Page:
I arrived at Lighthouse Point Park in New Haven just before 2pm to find the place covered with neotropical migrants. This was truly a fallout - at times birds littered the forest floor and understory, as well as the canopy of course. I was joined by Julian Hough later in the day. We tallied 18 species of warbler in this small park (16 of those at eye level or lower!) plus your expected vireos, tanagers, orioles, grosbeaks and thrushes. It was probably the best single-site landbird fallout I have experienced in spring in Connecticut, as far as bird density goes. The composition was dominated by the species you'd expect for the date (i.e. Yellow-rumped, Black-and-white, and BT Green Warblers etc). Highlights included a LINCOLN'S SPARROW and an early WILLOW FLYCATCHER.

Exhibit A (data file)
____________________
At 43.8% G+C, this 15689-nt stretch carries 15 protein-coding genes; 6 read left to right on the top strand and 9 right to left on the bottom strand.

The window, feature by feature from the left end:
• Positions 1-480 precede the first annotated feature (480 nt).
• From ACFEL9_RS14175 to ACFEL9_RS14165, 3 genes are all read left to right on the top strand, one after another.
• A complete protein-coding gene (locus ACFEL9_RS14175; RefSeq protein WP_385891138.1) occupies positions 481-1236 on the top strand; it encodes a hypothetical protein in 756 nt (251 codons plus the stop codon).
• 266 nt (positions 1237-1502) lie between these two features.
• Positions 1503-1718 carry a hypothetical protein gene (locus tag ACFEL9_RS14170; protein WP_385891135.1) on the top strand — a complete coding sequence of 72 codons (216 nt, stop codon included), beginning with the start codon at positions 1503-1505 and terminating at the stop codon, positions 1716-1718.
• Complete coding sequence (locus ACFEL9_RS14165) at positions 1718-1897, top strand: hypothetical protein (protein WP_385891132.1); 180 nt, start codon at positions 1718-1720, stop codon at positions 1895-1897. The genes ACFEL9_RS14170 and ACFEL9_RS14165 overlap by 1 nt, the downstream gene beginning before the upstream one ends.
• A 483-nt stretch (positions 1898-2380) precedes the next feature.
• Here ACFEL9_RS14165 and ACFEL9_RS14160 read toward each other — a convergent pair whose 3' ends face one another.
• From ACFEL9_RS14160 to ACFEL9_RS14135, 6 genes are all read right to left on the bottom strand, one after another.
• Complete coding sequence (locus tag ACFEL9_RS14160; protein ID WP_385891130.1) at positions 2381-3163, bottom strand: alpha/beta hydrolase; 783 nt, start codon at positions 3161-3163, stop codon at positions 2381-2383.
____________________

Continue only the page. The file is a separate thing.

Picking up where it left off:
The previous night's NEXRAD radar did reveal that, while very little seemed to leave CT, a concentration of birds arrived in SW CT during the early morning hours, presumably from the take-off in the mid-Atlantic. Dreary coastal weather conditions likely caused birds to concentrate there upon arrival.
Hammonasset seemed to be the approximate eastern boundary of the fallout. I birded Bluff Point in Groton and Rocky Neck State Park in East Lyme before noon and had modest numbers of migrants at those locations, but nothing like what was happening to the west.